Finally, chimpanzees have a unique social organization. Within a group of chimps, individuals will break up and join different parties from day to day. Unlike other primate troops that remain the same, chimpanzee parties are always changing
When it gets hot, your group stops to rest. Mom goes to take a nap. Your older sisters are playing with each other's hair. You decide to go explore.
Most diurnal primates enjoy living in groups. Group-living primates can join together to defend their territory or protect against predators. Primates that spend time with their group are also usually healthier and happier.
Vervet monkeys live in eastern and southern Africa. They spend time both in trees and on the ground. Predators can attack them from the trees, the ground, or the air. Vervets use different alarm calls to warn other group members of these dangers. For example, an eagle alarm call will send monkeys hiding under nearby bushes. A leopard alarm call will send them up into the trees. A snake alarm will make them stand up and watch the ground carefully.
Social primates benefit from being around each other, too. Many kinds of primates groom each other. This is like combing your friend's hair. During grooming, one primate will comb through another’s fur. They pick out ticks and other insects and make sure they are clean. These bugs often make a tasty snack for the primate groomer. Grooming also helps reduce stress for both primates. Have you ever felt better after petting a cat or a dog? That’s how primates feel after they groom each other.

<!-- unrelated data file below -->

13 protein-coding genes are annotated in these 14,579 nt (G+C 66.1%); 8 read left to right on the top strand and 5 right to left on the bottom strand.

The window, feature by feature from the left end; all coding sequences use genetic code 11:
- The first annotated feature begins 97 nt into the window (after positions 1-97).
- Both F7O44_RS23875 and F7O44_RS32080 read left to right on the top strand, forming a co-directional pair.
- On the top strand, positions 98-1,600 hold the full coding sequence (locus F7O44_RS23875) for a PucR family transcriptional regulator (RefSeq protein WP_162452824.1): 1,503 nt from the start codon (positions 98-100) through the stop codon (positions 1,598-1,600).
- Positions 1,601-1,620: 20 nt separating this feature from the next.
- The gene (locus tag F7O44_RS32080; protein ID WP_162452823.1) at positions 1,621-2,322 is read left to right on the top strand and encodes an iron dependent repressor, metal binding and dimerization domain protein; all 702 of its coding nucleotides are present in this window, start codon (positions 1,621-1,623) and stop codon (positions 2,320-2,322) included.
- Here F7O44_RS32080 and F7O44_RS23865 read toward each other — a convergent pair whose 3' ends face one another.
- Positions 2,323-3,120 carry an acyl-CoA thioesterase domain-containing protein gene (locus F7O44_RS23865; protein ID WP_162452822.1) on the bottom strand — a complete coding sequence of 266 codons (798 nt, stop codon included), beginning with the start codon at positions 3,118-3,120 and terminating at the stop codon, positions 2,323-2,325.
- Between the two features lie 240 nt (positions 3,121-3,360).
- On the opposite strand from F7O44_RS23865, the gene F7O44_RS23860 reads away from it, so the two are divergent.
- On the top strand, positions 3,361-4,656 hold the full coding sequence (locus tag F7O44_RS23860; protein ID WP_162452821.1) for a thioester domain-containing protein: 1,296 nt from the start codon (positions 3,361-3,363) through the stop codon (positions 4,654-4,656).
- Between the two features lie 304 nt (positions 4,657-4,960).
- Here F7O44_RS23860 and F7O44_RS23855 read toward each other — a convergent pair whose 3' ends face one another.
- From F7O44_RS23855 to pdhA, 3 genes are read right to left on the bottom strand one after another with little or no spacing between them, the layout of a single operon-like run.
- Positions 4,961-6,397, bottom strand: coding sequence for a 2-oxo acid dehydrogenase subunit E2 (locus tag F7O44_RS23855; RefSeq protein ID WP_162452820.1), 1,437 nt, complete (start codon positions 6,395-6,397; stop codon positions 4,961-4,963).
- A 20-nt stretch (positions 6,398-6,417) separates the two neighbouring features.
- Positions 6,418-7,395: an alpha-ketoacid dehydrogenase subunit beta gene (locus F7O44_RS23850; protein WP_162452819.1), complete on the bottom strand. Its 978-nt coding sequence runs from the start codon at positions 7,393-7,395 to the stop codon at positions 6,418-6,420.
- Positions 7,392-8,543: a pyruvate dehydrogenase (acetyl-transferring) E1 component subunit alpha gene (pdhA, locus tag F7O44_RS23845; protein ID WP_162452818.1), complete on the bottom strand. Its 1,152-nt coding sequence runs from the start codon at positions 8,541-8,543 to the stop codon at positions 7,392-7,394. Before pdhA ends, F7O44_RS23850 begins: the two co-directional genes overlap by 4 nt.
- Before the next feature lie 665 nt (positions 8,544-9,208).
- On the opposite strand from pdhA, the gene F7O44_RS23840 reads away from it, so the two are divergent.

Anthropologists ask a lot of different questions about humans in their research. Primatologists ask these same questions about primates. Anthropologists and primatologists can work together to learn more about human evolution.
Primatologists spend a lot of time with primates. Some go to Africa to watch what the primates that live there do. They take notes about where primates go and who they spend time with. These include solitary and pair-living primates that don't live in big groups.
Other primatologists study captive zoo animals. They set up games to see how apes and monkeys learn to solve problems. Young primates are especially good at learning new things.
Sadly, humans are one of the biggest threats to the survival of other primates. We need to work hard to save our closest living relatives. Otherwise, we could lose them forever.
Irene E. Smail. (2015, Dec 28). Team Primates. Retrieved March 24, 2019, from https://askananthropologist.asu.edu/stories/primate-teams
American Psychological Association, 6th ed., 2nd printing, 2009.
For more info, see the APA citation guide.
Irene E. Smail. "Team Primates." ASU - Ask An Anthropologist. Published December 28, 2015. Last modified August 3, 2017. https://askananthropologist.asu.edu/stories/primate-teams.
Chicago Manual of Style, 17th ed., 2017.
For more info, see the Chicago Manual citation guide.
Irene E. Smail. Team Primates. ASU - Ask An Anthropologist. December 28, 2015, askananthropologist.asu.edu/stories/primate-teams. Accessed 2019 March 24.
Modern Language Association, 8th ed., 2016.
For more info, see the MLA citation guide.